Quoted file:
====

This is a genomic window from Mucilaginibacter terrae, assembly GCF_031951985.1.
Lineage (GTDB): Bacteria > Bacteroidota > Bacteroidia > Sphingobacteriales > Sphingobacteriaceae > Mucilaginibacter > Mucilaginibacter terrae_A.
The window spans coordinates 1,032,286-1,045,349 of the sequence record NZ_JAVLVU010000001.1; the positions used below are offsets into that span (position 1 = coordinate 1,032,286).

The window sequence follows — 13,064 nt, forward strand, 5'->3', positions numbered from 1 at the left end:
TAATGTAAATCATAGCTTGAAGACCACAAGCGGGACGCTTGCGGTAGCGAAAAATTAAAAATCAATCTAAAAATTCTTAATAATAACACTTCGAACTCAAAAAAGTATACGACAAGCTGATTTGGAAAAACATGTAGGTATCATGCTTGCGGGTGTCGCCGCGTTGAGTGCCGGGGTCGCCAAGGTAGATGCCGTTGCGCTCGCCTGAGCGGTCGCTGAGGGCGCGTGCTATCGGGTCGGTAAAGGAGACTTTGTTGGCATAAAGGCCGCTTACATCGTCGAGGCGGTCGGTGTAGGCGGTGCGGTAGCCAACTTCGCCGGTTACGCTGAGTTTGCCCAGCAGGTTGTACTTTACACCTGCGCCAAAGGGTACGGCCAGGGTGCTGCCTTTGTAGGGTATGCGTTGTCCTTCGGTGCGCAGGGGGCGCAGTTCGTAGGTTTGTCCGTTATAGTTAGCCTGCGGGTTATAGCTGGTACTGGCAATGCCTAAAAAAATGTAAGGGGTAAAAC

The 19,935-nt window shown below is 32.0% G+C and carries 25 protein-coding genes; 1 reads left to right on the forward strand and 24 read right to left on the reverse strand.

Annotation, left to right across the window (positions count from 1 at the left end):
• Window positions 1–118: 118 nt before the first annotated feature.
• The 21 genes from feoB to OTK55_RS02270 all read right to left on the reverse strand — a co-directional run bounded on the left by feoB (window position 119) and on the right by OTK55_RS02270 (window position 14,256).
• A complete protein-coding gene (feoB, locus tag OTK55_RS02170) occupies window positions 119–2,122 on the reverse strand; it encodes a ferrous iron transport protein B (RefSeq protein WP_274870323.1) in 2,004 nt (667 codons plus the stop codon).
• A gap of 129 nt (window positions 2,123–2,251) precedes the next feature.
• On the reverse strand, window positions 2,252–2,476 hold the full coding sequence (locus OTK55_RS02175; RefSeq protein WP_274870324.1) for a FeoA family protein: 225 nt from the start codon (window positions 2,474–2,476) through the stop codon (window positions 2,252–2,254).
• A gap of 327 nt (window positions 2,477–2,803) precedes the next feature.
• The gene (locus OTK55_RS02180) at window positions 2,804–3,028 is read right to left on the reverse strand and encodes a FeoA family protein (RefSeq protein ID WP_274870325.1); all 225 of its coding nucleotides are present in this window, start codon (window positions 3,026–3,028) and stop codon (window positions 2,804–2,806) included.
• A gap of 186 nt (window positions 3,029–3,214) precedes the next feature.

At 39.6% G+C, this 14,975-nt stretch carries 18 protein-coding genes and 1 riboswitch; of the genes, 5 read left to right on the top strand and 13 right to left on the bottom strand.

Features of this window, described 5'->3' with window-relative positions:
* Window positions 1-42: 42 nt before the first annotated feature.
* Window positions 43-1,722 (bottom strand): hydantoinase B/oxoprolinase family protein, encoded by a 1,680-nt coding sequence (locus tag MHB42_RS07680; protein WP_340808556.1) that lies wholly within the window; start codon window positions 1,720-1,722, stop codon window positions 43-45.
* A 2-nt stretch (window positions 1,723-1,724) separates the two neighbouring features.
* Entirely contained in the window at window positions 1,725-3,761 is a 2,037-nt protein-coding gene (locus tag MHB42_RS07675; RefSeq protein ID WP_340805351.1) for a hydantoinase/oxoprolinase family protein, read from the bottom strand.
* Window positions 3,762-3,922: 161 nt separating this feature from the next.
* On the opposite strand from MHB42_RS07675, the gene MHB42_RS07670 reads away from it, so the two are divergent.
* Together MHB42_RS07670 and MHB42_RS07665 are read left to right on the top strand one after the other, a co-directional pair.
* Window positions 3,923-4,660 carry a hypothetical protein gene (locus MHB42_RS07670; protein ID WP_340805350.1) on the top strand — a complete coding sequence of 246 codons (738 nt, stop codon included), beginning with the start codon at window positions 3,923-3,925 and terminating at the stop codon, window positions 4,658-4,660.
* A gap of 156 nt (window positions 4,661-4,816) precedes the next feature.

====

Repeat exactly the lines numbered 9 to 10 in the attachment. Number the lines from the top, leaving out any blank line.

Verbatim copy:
• The 21 genes from feoB to OTK55_RS02270 all read right to left on the reverse strand — a co-directional run bounded on the left by feoB (window position 119) and on the right by OTK55_RS02270 (window position 14,256).
• A complete protein-coding gene (feoB, locus tag OTK55_RS02170) occupies window positions 119–2,122 on the reverse strand; it encodes a ferrous iron transport protein B (RefSeq protein WP_274870323.1) in 2,004 nt (667 codons plus the stop codon).